Villar on higher galunggong prices: 'Why eat it if too expensive?'

MANILA, Philippines – The country's richest senator, billionaire Cynthia Villar, said Filipinos should look for healthier and cheaper alternatives to galunggong or round scad, as the Department of Agriculture (DA) eyes its importation amid rising prices.

In an interview with reporters on Tuesday, December 10, Villar said Filipinos can stop eating galunggong, after the price of the fish shot up to about P300 per kilo due to low supply.

"Kung mahal ang galunggong, eh di wag kumain ng galunggong, 'di ba?There are other alternatives.... Bakit ba gustong-gusto 'nyo 'yung galunggong kung mahal ang galunggong?" Villar said.

(If galunggong is expensive, then don't eat it, right? There are other alternatives.... Why do they really like eating galunggong if it's expensive?)

Villar said Filipinos should instead eat vegetables which are "healthier," adding that the Philippines' low rankings in reading comprehension, mathematics, and science can be attributed to malnutrition.

The senator also suggested that Filipinos try backyard farming or urban gardening.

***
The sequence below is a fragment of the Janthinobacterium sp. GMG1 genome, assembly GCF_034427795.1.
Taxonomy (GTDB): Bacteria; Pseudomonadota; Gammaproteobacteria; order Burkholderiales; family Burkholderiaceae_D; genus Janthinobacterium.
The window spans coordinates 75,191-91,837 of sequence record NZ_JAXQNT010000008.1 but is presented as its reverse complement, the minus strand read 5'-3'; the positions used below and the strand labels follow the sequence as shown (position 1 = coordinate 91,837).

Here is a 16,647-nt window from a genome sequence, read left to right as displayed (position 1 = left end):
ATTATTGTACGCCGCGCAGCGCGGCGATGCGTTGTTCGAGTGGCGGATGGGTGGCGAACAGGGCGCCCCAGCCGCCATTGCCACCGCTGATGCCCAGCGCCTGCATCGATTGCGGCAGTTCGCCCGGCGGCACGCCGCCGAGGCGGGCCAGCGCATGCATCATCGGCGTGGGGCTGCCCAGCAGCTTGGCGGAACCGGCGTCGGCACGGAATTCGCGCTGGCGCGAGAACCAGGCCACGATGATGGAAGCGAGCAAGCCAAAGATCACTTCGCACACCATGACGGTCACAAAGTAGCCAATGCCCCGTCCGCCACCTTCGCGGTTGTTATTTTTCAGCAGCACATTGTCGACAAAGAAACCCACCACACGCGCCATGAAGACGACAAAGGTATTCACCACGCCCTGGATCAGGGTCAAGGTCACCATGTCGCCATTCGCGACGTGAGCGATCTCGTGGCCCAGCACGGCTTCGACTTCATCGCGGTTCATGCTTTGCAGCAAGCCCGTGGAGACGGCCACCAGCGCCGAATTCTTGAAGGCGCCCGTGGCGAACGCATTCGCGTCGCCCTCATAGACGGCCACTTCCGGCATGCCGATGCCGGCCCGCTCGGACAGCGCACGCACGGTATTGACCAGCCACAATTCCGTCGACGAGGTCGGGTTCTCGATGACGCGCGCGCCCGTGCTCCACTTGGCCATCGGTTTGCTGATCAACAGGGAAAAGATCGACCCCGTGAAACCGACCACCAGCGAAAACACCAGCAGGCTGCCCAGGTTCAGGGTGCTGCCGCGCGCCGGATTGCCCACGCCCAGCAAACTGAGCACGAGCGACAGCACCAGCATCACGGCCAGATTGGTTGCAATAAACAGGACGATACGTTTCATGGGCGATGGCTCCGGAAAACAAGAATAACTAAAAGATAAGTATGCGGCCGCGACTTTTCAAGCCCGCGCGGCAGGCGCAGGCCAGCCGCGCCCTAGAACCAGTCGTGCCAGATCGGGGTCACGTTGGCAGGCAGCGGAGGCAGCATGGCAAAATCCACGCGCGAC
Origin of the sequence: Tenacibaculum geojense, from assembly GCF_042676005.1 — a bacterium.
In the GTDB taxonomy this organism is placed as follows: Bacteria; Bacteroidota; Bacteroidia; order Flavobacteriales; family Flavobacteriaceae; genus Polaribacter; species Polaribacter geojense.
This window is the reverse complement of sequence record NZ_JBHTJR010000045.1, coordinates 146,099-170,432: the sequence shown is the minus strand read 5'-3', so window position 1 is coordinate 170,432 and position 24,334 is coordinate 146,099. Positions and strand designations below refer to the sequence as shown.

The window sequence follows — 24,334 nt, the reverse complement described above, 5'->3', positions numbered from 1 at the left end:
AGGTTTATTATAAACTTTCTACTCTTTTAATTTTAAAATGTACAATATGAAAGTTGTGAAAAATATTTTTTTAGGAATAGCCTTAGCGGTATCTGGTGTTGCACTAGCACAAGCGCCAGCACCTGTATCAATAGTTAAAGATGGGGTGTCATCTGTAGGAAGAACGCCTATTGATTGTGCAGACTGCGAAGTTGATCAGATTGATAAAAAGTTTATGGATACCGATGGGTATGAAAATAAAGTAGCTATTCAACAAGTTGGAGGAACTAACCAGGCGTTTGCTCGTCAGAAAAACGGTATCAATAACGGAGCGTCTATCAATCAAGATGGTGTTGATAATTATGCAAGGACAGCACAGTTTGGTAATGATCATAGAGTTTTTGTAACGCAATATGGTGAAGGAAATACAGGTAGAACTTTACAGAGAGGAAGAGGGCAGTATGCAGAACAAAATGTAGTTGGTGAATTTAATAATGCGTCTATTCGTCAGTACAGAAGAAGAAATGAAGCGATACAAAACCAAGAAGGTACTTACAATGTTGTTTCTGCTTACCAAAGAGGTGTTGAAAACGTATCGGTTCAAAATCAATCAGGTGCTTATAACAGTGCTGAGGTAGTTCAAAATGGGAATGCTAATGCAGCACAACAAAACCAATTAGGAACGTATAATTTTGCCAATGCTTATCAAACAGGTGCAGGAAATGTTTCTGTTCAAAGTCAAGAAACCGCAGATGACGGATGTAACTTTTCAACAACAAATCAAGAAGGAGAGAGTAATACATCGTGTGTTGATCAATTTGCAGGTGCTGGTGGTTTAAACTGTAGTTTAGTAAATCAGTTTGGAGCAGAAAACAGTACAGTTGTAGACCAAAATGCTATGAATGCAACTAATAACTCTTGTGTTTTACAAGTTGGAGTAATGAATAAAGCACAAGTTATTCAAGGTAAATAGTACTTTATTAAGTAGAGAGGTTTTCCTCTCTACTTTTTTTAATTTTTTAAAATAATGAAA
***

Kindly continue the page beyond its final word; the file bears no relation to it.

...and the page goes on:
"Bakit ba patay na patay tayo? Mahal na ang galunggong. [Eh di] 'wag kumain ng galunggong. Kumain ng other means which are cheaper and available. Dami namang choices, bakit ba ini-insist 'yan?" Villar said.

(Why are we insisting? Galunggong is already expensive. Then don't eat galunggong. Just eat other food which are cheaper and available. There are other choices, so why do they keep insisting on galunggong?)

Villar said the Department of Trade and Industry's price control team should start inspecting retail prices of galunggong in the markets.

Galunggong recently made headlines when the DA gave the go signal for the importation of 45,000 metric tons of small pelagic fish and galunggong.

According to the DA's price monitoring, galunggong is now being sold for P240 per kilo to P280 per kilo, or as much as 55% higher than its original price of P180 per kilo. – Rappler.com

Aika Rey

Aika Rey covers the Philippine Senate for Rappler. Before writing about politicians, she covered budget, labor, and transportation issues.

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